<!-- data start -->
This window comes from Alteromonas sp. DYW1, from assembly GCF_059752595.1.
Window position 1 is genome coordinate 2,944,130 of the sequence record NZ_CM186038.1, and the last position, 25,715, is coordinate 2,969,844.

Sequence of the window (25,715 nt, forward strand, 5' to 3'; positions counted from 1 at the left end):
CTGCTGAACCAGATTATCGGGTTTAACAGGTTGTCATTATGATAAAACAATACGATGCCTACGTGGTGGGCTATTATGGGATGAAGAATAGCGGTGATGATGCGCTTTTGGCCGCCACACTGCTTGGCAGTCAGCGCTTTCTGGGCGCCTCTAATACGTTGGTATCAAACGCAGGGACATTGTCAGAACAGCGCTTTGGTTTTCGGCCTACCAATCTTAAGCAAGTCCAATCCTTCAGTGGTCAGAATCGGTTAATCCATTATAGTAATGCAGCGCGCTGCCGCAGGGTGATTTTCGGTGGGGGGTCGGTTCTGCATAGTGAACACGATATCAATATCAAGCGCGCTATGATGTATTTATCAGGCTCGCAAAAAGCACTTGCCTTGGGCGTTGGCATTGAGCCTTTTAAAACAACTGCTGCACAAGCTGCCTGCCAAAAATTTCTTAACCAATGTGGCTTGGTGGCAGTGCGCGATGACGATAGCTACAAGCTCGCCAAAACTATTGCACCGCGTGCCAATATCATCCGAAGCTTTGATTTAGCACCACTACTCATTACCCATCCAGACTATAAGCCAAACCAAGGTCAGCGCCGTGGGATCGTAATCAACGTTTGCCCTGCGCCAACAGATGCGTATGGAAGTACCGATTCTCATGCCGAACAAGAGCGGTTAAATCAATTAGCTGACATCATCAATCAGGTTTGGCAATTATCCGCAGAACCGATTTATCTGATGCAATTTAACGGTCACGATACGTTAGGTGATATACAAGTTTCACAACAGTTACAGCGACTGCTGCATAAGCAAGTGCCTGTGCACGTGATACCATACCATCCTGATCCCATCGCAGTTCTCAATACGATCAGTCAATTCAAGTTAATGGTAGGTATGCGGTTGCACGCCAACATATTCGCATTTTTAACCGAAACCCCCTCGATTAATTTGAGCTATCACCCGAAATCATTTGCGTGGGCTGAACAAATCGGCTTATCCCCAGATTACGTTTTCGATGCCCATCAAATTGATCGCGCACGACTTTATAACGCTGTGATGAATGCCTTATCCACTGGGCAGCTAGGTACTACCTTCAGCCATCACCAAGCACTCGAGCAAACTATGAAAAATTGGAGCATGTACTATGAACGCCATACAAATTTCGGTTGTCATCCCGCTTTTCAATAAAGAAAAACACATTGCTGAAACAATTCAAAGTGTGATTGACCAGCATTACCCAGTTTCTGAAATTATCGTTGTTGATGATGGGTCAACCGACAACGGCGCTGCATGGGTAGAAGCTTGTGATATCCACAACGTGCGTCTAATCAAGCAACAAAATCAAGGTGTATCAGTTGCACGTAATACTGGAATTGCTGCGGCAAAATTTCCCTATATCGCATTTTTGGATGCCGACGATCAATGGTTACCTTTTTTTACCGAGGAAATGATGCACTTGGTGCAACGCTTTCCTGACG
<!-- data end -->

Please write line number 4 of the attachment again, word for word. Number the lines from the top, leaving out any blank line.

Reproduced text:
CTGCTGAACCAGATTATCGGGTTTAACAGGTTGTCATTATGATAAAACAATACGATGCCTACGTGGTGGGCTATTATGGGATGAAGAATAGCGGTGATGATGCGCTTTTGGCCGCCACACTGCTTGGCAGTCAGCGCTTTCTGGGCGCCTCTAATACGTTGGTATCAAACGCAGGGACATTGTCAGAACAGCGCTTTGGTTTTCGGCCTACCAATCTTAAGCAAGTCCAATCCTTCAGTGGTCAGAATCGGTTAATCCATTATAGTAATGCAGCGCGCTGCCGCAGGGTGATTTTCGGTGGGGGGTCGGTTCTGCATAGTGAACACGATATCAATATCAAGCGCGCTATGATGTATTTATCAGGCTCGCAAAAAGCACTTGCCTTGGGCGTTGGCATTGAGCCTTTTAAAACAACTGCTGCACAAGCTGCCTGCCAAAAATTTCTTAACCAATGTGGCTTGGTGGCAGTGCGCGATGACGATAGCTACAAGCTCGCCAAAACTATTGCACCGCGTGCCAATATCATCCGAAGCTTTGATTTAGCACCACTACTCATTACCCATCCAGACTATAAGCCAAACCAAGGTCAGCGCCGTGGGATCGTAATCAACGTTTGCCCTGCGCCAACAGATGCGTATGGAAGTACCGATTCTCATGCCGAACAAGAGCGGTTAAATCAATTAGCTGACATCATCAATCAGGTTTGGCAATTATCCGCAGAACCGATTTATCTGATGCAATTTAACGGTCACGATACGTTAGGTGATATACAAGTTTCACAACAGTTACAGCGACTGCTGCATAAGCAAGTGCCTGTGCACGTGATACCATACCATCCTGATCCCATCGCAGTTCTCAATACGATCAGTCAATTCAAGTTAATGGTAGGTATGCGGTTGCACGCCAACATATTCGCATTTTTAACCGAAACCCCCTCGATTAATTTGAGCTATCACCCGAAATCATTTGCGTGGGCTGAACAAATCGGCTTATCCCCAGATTACGTTTTCGATGCCCATCAAATTGATCGCGCACGACTTTATAACGCTGTGATGAATGCCTTATCCACTGGGCAGCTAGGTACTACCTTCAGCCATCACCAAGCACTCGAGCAAACTATGAAAAATTGGAGCATGTACTATGAACGCCATACAAATTTCGGTTGTCATCCCGCTTTTCAATAAAGAAAAACACATTGCTGAAACAATTCAAAGTGTGATTGACCAGCATTACCCAGTTTCTGAAATTATCGTTGTTGATGATGGGTCAACCGACAACGGCGCTGCATGGGTAGAAGCTTGTGATATCCACAACGTGCGTCTAATCAAGCAACAAAATCAAGGTGTATCAGTTGCACGTAATACTGGAATTGCTGCGGCAAAATTTCCCTATATCGCATTTTTGGATGCCGACGATCAATGGTTACCTTTTTTTACCGAGGAAATGATGCACTTGGTGCAACGCTTTCCTGACG